Two days afterward, the 15-year Meadowbrook Acres resident contacted DNREC for more information. He learned that the pilot apparently did not see residents below and that one quart per acre is applied.

“I don’t think they’re hearing me about the concerns,” said Mr. Beatty, who said he retired from the United States Navy after serving on ship and shore as an aviation electronics technician and professes to know safe or unsafe flying tactics when he sees them.

“I would be concerned about their flying habits and they need to dial it back a bit when it comes to maneuvering around trees and wires and going low over residential yards.”

Next time, Mr. Beatty said, he’ll point his cell phone camera upward and take photos that are “hopefully high resolution enough to put it all in the proper perspective.”

DNREC’s flight plan

According to Mosquito Control Section Administrator Dr. William Meredith, DNREC “subsequently spoke with Mr. Beatty and explained our spraying methodology for woodland pool mosquitoes.

“We underscored how our spray pilots fly a precise bearing by use of onboard navigation for aerial application.”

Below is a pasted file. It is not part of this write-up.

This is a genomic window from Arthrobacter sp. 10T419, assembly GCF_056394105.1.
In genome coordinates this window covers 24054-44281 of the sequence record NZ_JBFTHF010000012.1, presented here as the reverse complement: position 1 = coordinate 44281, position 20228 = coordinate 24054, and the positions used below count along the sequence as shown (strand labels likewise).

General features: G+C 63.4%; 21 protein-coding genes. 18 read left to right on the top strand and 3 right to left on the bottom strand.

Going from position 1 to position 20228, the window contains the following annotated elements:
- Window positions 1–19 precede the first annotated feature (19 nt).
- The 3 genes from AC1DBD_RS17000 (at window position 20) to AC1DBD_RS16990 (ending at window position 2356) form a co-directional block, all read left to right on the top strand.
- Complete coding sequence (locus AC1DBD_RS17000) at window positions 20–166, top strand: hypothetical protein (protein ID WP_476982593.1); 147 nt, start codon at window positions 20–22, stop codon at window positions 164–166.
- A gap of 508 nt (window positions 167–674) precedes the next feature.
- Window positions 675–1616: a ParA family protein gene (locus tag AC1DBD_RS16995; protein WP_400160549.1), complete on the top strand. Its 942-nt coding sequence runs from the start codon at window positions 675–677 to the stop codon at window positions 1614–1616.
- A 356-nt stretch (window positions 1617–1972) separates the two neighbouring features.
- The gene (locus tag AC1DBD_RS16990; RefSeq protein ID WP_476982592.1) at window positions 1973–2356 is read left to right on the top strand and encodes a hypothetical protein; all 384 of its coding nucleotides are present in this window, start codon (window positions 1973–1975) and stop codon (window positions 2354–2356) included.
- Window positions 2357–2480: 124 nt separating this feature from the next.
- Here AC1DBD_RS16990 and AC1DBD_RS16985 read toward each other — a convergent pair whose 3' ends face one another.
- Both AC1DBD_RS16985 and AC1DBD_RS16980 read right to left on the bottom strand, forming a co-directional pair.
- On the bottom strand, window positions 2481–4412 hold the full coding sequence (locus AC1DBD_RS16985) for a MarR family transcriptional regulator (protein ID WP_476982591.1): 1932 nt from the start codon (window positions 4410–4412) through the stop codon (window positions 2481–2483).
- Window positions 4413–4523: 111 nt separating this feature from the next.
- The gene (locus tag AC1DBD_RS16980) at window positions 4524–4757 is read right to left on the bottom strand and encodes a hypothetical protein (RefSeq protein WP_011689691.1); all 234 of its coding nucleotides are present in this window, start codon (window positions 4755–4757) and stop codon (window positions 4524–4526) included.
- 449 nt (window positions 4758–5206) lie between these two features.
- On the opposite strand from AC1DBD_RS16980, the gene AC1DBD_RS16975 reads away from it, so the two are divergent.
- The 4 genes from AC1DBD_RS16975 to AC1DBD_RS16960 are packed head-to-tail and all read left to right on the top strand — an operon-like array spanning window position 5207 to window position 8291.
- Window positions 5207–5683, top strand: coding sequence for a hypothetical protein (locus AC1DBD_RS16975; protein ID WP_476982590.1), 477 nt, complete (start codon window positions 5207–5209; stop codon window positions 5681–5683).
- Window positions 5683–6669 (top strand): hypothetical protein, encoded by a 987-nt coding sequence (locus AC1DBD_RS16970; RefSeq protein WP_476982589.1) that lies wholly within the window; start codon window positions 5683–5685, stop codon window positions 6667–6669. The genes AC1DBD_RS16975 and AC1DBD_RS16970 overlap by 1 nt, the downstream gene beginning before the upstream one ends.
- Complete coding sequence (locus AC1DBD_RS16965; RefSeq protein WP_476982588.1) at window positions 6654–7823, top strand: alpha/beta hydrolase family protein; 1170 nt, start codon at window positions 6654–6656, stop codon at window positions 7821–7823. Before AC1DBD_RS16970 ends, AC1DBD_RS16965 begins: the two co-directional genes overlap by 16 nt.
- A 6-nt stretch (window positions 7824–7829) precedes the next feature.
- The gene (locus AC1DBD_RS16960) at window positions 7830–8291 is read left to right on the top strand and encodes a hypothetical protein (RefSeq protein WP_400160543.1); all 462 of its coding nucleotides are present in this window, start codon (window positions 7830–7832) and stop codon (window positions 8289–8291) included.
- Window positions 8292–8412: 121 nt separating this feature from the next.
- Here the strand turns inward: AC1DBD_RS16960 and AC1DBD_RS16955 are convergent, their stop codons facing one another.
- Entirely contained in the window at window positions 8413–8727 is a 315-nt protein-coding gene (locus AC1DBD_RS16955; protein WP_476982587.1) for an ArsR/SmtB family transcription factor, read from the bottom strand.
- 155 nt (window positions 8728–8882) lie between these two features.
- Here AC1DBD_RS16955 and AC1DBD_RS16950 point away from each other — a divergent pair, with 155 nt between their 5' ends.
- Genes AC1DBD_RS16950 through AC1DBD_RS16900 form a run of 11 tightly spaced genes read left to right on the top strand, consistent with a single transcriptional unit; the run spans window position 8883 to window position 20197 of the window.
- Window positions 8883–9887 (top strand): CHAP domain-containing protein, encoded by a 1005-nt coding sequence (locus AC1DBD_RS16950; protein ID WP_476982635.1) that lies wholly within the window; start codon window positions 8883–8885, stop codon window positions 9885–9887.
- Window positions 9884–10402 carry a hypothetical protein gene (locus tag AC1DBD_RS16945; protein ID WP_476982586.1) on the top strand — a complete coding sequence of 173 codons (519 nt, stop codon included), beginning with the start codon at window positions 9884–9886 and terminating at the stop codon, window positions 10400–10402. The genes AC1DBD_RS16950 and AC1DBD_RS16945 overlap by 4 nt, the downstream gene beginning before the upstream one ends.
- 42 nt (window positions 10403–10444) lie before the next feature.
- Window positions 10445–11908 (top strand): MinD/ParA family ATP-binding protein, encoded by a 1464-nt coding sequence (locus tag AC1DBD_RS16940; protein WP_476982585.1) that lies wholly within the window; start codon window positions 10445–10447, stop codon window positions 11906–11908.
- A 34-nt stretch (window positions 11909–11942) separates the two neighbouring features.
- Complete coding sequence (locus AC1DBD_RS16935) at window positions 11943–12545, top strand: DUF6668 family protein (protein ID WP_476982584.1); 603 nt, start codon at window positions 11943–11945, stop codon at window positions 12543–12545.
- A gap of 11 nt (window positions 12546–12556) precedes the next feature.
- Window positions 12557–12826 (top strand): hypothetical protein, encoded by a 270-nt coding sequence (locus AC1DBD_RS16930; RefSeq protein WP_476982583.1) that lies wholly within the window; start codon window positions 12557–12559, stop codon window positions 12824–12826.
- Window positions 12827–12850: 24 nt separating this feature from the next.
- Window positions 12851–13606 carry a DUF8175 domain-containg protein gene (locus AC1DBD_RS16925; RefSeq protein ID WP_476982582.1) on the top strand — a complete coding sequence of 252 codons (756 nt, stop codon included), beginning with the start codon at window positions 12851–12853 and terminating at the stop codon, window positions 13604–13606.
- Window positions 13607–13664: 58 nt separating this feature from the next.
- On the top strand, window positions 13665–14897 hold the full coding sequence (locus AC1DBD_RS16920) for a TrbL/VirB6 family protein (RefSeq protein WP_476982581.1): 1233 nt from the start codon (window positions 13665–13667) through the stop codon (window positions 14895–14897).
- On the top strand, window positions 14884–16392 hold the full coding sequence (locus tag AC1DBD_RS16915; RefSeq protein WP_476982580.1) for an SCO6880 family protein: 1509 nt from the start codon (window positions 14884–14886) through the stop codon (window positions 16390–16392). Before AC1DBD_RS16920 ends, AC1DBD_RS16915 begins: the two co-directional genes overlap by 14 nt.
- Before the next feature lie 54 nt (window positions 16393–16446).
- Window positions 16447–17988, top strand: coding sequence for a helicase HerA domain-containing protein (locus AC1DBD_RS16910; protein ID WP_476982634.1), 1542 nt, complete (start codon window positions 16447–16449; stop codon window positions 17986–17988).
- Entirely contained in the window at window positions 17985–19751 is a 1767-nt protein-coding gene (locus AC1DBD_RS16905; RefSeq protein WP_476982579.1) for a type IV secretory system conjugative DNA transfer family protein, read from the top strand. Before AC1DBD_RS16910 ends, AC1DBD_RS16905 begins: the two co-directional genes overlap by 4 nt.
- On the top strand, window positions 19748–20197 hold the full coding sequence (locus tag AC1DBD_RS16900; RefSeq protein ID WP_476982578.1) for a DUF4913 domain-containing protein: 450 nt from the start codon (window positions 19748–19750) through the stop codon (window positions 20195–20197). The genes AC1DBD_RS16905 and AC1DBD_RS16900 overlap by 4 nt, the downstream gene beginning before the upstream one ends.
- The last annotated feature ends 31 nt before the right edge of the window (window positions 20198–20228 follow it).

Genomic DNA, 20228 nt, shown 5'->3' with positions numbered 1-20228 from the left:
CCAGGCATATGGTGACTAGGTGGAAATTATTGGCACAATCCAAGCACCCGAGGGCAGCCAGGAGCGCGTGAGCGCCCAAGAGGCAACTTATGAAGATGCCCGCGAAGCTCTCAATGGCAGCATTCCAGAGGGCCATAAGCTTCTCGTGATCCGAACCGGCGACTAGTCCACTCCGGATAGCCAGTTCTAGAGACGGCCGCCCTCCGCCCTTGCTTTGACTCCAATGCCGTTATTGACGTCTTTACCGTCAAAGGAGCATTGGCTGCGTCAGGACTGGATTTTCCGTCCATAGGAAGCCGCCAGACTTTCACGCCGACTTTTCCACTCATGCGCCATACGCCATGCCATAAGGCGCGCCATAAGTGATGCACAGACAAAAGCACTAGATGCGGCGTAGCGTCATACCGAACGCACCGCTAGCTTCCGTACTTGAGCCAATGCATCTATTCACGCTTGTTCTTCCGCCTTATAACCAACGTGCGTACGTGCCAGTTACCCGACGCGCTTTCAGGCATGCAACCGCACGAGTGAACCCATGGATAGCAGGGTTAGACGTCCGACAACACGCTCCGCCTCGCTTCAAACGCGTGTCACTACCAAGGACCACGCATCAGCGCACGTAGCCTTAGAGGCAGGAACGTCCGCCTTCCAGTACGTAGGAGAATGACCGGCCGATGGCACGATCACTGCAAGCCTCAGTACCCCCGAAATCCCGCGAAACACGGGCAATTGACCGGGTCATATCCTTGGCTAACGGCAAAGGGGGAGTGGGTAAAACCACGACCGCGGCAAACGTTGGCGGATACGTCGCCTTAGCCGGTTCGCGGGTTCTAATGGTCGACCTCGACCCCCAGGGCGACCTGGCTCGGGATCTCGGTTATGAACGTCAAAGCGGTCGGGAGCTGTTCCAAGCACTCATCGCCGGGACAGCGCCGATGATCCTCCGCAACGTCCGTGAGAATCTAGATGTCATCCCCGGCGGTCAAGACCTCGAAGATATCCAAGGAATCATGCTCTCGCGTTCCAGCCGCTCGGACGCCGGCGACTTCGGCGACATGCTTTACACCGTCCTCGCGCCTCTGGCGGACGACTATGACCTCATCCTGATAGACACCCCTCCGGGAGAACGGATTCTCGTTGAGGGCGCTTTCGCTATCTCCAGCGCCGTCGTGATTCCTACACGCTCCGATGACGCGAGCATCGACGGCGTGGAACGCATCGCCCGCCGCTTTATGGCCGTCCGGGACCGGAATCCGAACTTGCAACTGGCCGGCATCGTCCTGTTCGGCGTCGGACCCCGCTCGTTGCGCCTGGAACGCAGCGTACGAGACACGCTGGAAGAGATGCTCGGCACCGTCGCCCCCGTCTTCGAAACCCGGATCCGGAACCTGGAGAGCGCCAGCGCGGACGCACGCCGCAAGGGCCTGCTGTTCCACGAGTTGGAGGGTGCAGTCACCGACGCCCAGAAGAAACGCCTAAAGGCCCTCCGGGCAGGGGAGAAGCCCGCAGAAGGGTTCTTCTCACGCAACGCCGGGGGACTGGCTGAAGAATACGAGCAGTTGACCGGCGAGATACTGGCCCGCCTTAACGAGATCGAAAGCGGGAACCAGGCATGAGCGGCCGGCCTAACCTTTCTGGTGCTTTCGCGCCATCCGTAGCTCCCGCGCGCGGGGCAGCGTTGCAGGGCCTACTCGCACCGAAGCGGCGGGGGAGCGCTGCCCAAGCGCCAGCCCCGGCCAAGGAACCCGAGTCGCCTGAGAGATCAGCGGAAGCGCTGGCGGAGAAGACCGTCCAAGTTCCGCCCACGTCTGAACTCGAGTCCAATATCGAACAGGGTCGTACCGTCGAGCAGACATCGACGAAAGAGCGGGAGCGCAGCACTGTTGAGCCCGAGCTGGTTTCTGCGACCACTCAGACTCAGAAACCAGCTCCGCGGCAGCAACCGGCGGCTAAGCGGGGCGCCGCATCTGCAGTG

While “DNREC’s Mosquito Control Section fields only a few spray-associated complaints statewide every year,” Dr. Meredith said, “We take each one of them seriously.

“But after we’ve been given the opportunity to explain the ‘what, why, where, when, and how’ regarding going about our business and safely so doing, almost every one of these complaints is satisfactorily resolved.”

Mosquito Control Section pilots don’t freelance during their routes, Dr. Meredith said.

“Automated flying/spraying records (via AGNAV and GPS) are generated onboard during application flights, and we also gave advance public notice of our intention to treat in accordance with standard spray notification protocols,” he said.

“Our experienced spray pilots follow their flight plan by use of onboard navigation in lining up flight paths for application; aerial spraying is done safely and in following Federal Aviation Administration requirements.”

Regarding the safety of BTI, Dr. Meredith answered, “An indication of how safely BTI can be applied is that EPA sets no limits on its frequency of application for any given area or site, nor has EPA imposed any minimum reapplication period requirements.”

At least the spray appears to be working in the Meadowbrook Acres neighborhood.

“In general we have no problems with mosquitoes here, but have to monitor the pools and puddles of water,” Mr. Beatty said.

The time to act against pesky mosquitoes is now, DNREC said, since the annual spring woodland pool aerial applications target the larvae of early-season mosquitoes. Left untreated they “would emerge as an infestation of flying adults,” according to Dr. Meredith.